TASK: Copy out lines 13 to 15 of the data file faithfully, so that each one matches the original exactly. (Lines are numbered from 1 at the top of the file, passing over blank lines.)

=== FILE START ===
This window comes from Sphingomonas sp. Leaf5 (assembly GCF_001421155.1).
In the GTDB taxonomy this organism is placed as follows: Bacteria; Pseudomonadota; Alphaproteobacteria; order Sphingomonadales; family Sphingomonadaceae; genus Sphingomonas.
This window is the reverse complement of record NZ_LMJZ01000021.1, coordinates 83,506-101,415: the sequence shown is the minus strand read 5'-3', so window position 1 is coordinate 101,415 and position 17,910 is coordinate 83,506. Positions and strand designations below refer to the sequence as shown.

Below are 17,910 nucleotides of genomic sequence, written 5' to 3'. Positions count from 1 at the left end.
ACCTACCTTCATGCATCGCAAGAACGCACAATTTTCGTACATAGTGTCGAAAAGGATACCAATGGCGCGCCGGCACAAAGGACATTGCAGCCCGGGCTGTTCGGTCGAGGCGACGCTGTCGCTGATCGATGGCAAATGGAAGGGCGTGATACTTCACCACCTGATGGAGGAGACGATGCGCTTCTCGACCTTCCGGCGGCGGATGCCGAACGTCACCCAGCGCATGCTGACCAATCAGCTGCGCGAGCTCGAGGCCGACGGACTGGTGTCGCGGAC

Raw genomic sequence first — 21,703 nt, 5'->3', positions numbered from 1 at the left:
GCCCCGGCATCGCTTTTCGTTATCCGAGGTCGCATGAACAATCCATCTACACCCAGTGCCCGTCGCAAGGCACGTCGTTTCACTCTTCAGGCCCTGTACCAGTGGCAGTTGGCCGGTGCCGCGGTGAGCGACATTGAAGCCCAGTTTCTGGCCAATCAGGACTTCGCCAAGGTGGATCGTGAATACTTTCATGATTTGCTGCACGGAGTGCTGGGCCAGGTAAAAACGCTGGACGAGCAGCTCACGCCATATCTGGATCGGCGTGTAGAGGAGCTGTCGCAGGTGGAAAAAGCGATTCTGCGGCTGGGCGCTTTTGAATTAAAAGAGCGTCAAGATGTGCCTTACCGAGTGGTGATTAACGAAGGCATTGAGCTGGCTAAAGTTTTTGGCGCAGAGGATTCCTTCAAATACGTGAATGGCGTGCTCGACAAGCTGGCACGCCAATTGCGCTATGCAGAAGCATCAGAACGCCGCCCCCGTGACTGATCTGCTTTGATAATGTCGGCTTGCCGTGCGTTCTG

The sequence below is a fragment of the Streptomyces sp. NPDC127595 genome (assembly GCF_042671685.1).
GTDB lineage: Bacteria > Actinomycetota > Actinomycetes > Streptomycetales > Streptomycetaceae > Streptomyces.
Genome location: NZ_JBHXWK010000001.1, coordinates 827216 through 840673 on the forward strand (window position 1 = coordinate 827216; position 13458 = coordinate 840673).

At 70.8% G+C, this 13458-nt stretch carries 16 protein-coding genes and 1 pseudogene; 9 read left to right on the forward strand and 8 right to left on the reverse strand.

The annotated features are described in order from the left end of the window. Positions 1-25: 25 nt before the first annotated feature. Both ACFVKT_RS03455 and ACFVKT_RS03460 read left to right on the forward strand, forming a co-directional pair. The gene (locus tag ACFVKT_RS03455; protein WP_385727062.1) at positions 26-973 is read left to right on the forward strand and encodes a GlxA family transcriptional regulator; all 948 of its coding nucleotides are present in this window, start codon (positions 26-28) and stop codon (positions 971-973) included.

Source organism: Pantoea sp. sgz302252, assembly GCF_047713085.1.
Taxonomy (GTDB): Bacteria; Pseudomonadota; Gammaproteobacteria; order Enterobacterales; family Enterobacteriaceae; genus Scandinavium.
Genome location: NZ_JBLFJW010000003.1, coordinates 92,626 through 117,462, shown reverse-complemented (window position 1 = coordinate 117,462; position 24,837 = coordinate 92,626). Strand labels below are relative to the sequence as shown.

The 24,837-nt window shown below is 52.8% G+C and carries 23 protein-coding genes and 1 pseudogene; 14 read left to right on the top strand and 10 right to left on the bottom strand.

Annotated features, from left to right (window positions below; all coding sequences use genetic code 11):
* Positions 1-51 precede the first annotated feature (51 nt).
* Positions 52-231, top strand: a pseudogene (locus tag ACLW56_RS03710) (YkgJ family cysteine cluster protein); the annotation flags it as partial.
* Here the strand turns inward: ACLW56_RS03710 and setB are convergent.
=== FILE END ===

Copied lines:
Source organism: Pantoea sp. sgz302252, assembly GCF_047713085.1.
Taxonomy (GTDB): Bacteria; Pseudomonadota; Gammaproteobacteria; order Enterobacterales; family Enterobacteriaceae; genus Scandinavium.
Genome location: NZ_JBLFJW010000003.1, coordinates 92,626 through 117,462, shown reverse-complemented (window position 1 = coordinate 117,462; position 24,837 = coordinate 92,626). Strand labels below are relative to the sequence as shown.